Knowledge workers use analytical tools and scientific concepts to guide and communicate with knowledge within a specific subject area. They will often advance the overall understanding of that subject through focused analysis, design and/or development. They use research skills to define problems and to identify alternatives. Fueled by their expertise and insight, they work to solve those problems, in an effort to influence company decisions, priorities and strategies.
Knowledge workers may be found across a variety of information technology roles, but also among professionals like teachers, librarians, lawyers, architects, physicians, nurses, engineers and scientists. As businesses increase their dependence on information technology, the number of fields in which knowledge workers must operate has expanded dramatically.
Knowledge worker roles
Knowledge workers bring benefits to organizations in a variety of important ways. These include:
- analyzing data to establish relationships
- assessing input in order to evaluate complex or conflicting priorities
- identifying and understanding trends
- making connections
- understanding cause and effect
- ability to brainstorm, thinking broadly (divergent thinking)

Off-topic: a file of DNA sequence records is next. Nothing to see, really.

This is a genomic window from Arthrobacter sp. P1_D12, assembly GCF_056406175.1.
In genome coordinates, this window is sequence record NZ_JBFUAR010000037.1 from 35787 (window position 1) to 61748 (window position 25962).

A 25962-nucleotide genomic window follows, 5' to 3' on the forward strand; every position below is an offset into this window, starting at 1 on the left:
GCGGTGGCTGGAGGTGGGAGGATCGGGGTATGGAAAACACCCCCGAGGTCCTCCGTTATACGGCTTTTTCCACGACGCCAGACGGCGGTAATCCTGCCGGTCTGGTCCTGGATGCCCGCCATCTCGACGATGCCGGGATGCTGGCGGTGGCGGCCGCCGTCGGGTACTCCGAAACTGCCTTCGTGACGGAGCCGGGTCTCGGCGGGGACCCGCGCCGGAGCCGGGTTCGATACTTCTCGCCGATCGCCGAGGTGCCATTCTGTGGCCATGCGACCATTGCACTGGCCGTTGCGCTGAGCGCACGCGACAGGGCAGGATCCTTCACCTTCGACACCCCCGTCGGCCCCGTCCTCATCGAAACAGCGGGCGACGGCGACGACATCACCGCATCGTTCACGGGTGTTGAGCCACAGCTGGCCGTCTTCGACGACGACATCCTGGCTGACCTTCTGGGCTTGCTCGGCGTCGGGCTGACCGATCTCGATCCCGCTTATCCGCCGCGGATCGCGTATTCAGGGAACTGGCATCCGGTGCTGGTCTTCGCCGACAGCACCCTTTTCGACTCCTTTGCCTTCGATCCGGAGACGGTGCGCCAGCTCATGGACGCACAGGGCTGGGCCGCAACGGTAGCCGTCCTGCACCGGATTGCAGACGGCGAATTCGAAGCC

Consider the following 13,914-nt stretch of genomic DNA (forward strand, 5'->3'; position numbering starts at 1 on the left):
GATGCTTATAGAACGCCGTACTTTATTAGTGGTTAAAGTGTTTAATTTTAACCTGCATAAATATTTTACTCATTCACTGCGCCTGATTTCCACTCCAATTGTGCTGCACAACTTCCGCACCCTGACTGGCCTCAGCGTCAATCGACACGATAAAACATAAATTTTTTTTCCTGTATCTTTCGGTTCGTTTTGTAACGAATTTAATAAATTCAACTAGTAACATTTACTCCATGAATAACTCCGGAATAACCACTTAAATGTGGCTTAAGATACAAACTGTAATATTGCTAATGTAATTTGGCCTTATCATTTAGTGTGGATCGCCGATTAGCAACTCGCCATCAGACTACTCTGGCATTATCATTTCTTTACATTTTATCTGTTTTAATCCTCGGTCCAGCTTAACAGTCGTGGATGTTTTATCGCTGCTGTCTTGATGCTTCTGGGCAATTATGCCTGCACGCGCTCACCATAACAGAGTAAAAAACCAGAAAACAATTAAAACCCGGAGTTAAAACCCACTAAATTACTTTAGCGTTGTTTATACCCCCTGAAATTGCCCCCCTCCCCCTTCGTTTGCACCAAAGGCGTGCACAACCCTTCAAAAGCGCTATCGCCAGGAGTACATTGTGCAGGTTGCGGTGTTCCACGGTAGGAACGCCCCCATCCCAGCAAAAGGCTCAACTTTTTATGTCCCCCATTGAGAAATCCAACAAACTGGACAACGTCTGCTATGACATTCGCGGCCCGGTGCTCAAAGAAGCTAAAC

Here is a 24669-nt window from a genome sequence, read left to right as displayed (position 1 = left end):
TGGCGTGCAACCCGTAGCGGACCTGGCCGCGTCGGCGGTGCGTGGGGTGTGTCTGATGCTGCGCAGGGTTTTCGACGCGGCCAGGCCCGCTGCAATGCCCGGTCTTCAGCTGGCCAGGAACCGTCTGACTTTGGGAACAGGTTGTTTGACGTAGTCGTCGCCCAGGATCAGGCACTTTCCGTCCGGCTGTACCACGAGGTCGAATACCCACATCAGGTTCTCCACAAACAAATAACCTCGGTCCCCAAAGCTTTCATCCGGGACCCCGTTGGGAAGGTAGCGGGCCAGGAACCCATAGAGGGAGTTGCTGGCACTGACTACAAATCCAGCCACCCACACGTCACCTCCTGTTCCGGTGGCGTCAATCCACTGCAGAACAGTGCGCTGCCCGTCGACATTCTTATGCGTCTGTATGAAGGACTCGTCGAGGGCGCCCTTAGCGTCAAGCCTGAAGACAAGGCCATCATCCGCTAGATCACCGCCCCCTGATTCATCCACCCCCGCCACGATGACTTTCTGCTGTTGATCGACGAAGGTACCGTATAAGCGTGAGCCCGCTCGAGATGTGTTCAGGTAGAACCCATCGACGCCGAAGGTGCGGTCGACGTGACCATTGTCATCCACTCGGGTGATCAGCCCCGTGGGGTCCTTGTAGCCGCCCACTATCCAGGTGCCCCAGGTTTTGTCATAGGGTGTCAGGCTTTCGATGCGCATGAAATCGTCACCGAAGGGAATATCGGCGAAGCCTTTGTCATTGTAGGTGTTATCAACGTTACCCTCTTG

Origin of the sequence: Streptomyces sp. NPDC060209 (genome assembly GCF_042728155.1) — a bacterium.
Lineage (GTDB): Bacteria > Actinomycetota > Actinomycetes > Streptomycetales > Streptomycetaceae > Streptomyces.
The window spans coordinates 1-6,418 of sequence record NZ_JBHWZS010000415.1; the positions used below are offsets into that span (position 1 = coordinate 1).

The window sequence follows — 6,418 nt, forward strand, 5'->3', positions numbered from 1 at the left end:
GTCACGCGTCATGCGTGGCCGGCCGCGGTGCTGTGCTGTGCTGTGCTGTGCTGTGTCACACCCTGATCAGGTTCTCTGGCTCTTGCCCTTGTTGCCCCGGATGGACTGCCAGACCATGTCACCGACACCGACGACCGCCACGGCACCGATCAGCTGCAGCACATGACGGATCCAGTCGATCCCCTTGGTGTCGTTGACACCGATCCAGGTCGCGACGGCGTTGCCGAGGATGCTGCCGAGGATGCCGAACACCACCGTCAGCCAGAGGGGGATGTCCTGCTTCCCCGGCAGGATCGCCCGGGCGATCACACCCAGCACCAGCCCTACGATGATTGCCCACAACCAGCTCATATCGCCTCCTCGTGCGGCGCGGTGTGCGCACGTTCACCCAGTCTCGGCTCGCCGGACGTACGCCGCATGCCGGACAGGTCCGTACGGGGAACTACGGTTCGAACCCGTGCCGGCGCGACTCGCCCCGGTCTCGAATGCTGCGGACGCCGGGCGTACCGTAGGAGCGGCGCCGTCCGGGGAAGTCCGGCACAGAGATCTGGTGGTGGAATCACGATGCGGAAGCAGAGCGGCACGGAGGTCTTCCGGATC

- ability to drill down, creating more focus (convergent thinking)
- producing a new capability
- creating or modifying a strategy
Knowledge work may be understood in contrast with activities that they would typically not be asked to perform, including:
- transaction processing
- routine tasks
- simple prioritization of work
Low-level knowledge workers perform functions that are routine, such as
- providing technical or customer support,
- handling unique customer issues, or
- addressing open-ended inquiries;
but nevertheless require deep technology, product, or customer knowledge to fulfill the function.
Although knowledge worker roles overlap heavily with professions that require college degrees, the comprehensive nature of knowledge work in today's connected workplace is requiring virtually all workers to obtain these skills at some level. To that end, the public education and community college systems have become increasingly focused on lifelong learning to ensure students receive skills necessary to be productive knowledge workers.
Higher level knowledge workers advance the overall understanding of their subject through focused analysis, design and/or development. They use research skills to define problems and to identify alternatives. Fueled by their expertise and insight, they work to solve those problems, in an effort to influence company decisions, priorities and strategies.
Higher level knowledge workers become authoritative when they make otherwise tacit knowledge explicit and generalize otherwise localized knowledge.
- How to think like a knowledge worker (UNPAN) (pdf file)
- Personal knowledge balance sheets for knowledge workers